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I do not doubt, Sir, but you will wish to know what has been the result of all the pains of an indulgent father, and a masterly teacher; and I wish I could gratify your curiosity with such a recital as you would be pleased with; but that is what I am afraid will not be the case. I have, indeed, kept pretty clear of vicious habits; and in this respect, I hope, my conduct will not disgrace the education I have gotten; but as a man of the world, I am most miserably deficient.One would have thought, that, bred as I have been, under a father who has figured pretty well as un homme des affaires, I might have been what the world calls a pushing, active fellow; but, to tell you the truth, Sir, there is hardly any thing more my reverse. I seem to be one sent into the world to see, and observe; and I very easily compound with the knave who tricks me of my money, if there be any thing original about him which shews me human nature in a different light from any thing I have seen before. In short, the joy of my heart is to "study men, their manners, and their ways;" and for this darling subject, I cheerfully sacrifice

every other consideration. I am quite indolent about those great concerns that set the bustling busy sons of care agog; and if I have to answer for the present hour, I am very easy with regard to any thing further. Even the last, worst shift of the unfortunate

unfortunate and the wretched, does not much terrify me: I know that even then my talent for what country folks call "a sensible crack," when once it is sanctified by a hoary head, would procure me so much esteem, that even then I would learn to be happy.* However, I am under no apprehensions about that; for, though indolent, yet, so far as an extremely delicate constitution permits, I am not lazy; and in many things, especially in tavern matters, I am a strict œconomist; not indeed for the sake of the money, but one of the principal parts in my composition is a kind of pride of stomach, and I scorn to fear the face of any man living; above every thing, I abhor as hell, the idea of sneaking in a corner to avoid a dun-possibly some pitiful, sordid wretch, who in my heart I despise and detest. 'Tis this, and this alone, that endears œconomy to me. In the matter of books, indeed, I am very profuse. My favorite authors are of the sentimental kind, such as Shenstone, particularly his Elegies; Thompson; Man of Feeling, a book I prize next to the Bible; Man of the World; Sterne, especially his Sentimental Journey; M'Pherson's Ossian, &c. These are the glorious models after which I endeavour

B 2

*The last shift alluded to here, must be the condition of an itinerant beggar.


deavour to form my conduct; and 'tis incongruous, 'tis absurd, to suppose, that the man whose mind glows with sentiments lighted up at their sacred flame-the man whose heart distends with benevolence to all the human race— he "who can soar above this little scene of things," can he descend to mind the paltry concerns about which the terræfilial race fret and fume, and vex themselves? O how the glorious triumph swells my heart! I forget that I am a poor insignificant devil, unnoticed and unknown, stalking up and down fairs and markets, when I happen to be in them, reading a page or two of mankind, and “ catching the manners living as they rise," whilst the men of business jostle me on every side as an idle incumbrance in their way. But I dare say I have by this time tired your patience; so I shall conclude with begging you to give Mrs. Murdoch-not my compliments, for that is a meer commonplace story, but my warmest, kindest wishes for her welfare; and accept of the same for yourself, from,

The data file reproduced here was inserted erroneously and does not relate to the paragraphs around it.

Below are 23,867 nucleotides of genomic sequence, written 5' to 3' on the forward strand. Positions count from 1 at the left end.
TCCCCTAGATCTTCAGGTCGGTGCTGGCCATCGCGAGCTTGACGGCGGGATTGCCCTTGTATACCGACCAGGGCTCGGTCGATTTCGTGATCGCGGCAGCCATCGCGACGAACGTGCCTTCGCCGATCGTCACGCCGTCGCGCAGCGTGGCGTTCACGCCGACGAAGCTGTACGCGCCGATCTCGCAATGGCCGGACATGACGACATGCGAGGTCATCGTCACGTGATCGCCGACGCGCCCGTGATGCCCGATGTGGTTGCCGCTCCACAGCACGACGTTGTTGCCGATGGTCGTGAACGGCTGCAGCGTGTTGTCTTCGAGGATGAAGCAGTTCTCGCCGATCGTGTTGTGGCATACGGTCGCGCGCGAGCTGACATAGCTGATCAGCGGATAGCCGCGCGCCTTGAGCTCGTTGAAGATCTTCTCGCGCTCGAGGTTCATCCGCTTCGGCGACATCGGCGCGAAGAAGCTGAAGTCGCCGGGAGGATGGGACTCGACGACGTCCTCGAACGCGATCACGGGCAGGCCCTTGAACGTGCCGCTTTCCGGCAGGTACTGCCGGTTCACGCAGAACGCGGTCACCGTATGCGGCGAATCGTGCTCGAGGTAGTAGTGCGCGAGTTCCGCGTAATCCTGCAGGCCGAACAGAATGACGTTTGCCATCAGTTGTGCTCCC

Dear Sir,

Yours, &c.

No. II.

[The following is taken from the MS Prose presented by our Bard to Mr. Riddel.]

On rummaging over some old papers, I lighted on a MS of my early years, in which I had determined to write myself out, as I was placed by fortune among a class of men to whom my ideas would have been nonsense. I had meant that the book should have lain by me, in the fond hope that, some time or other, even after I was no more, my thoughts would fall into the hands of somebody capable of appreciating their value. It sets off thus:

Observations, Hints, Songs, Scraps of Poetry, c. by R. B.ing money, and still less in keeping it; but was

-a man who had little art in mak



however, a man of some sense, a great deal of honesty, and unbounded good will to every creature, rational and irrational. As he was but little indebted to scholastic education, and bred at a plough tail, his performances must be strongly tinctured with his unpolished rustic way of life; but as I believe they are really his own, may be some entertainment to a curious observer of human nature, to see how a ploughman thinks and feels, under the pressure of love, ambition, anxiety, grief, with the like cares and passions, which, however diversified by the modes and manners of life, operate pretty much alike, I believe, on all the species.


"There are numbers in the world who do not want sense to make a figure, so much as an opinion of their own abilities, to put them upon recording their observations, and allowing them the same importance which they do to those which appear in print."


"Pleasing, when youth is long expired, to trace

The forms our pencil, or our pen designed!
Such was our youthful air, and shape, and face,

Such the soft image of our youthful mind."


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